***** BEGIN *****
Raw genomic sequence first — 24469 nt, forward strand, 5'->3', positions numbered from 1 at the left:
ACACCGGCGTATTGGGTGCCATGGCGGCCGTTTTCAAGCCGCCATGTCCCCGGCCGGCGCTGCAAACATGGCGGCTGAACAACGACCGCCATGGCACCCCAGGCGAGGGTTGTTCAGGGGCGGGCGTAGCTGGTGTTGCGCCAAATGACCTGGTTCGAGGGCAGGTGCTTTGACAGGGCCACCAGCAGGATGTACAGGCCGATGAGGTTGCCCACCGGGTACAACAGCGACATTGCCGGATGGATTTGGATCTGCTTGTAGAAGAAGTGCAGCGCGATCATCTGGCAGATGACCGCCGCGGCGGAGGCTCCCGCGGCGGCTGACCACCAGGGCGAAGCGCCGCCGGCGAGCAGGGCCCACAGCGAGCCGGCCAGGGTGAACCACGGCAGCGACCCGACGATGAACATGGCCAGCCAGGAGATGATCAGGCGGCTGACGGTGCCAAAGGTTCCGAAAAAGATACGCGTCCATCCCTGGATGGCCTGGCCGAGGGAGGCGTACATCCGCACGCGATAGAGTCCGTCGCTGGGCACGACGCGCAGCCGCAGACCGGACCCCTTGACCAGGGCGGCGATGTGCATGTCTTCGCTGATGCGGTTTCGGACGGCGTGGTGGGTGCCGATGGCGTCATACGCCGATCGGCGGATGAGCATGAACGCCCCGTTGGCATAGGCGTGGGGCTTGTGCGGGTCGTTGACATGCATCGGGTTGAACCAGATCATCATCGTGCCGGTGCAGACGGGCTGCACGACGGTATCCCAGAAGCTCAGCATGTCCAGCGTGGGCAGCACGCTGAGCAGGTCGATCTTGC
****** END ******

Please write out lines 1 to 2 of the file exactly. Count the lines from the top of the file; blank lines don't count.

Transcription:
Raw genomic sequence first — 24469 nt, forward strand, 5'->3', positions numbered from 1 at the left:
ACACCGGCGTATTGGGTGCCATGGCGGCCGTTTTCAAGCCGCCATGTCCCCGGCCGGCGCTGCAAACATGGCGGCTGAACAACGACCGCCATGGCACCCCAGGCGAGGGTTGTTCAGGGGCGGGCGTAGCTGGTGTTGCGCCAAATGACCTGGTTCGAGGGCAGGTGCTTTGACAGGGCCACCAGCAGGATGTACAGGCCGATGAGGTTGCCCACCGGGTACAACAGCGACATTGCCGGATGGATTTGGATCTGCTTGTAGAAGAAGTGCAGCGCGATCATCTGGCAGATGACCGCCGCGGCGGAGGCTCCCGCGGCGGCTGACCACCAGGGCGAAGCGCCGCCGGCGAGCAGGGCCCACAGCGAGCCGGCCAGGGTGAACCACGGCAGCGACCCGACGATGAACATGGCCAGCCAGGAGATGATCAGGCGGCTGACGGTGCCAAAGGTTCCGAAAAAGATACGCGTCCATCCCTGGATGGCCTGGCCGAGGGAGGCGTACATCCGCACGCGATAGAGTCCGTCGCTGGGCACGACGCGCAGCCGCAGACCGGACCCCTTGACCAGGGCGGCGATGTGCATGTCTTCGCTGATGCGGTTTCGGACGGCGTGGTGGGTGCCGATGGCGTCATACGCCGATCGGCGGATGAGCATGAACGCCCCGTTGGCATAGGCGTGGGGCTTGTGCGGGTCGTTGACATGCATCGGGTTGAACCAGATCATCATCGTGCCGGTGCAGACGGGCTGCACGACGGTATCCCAGAAGCTCAGCATGTCCAGCGTGGGCAGCACGCTGAGCAGGTCGATCTTGC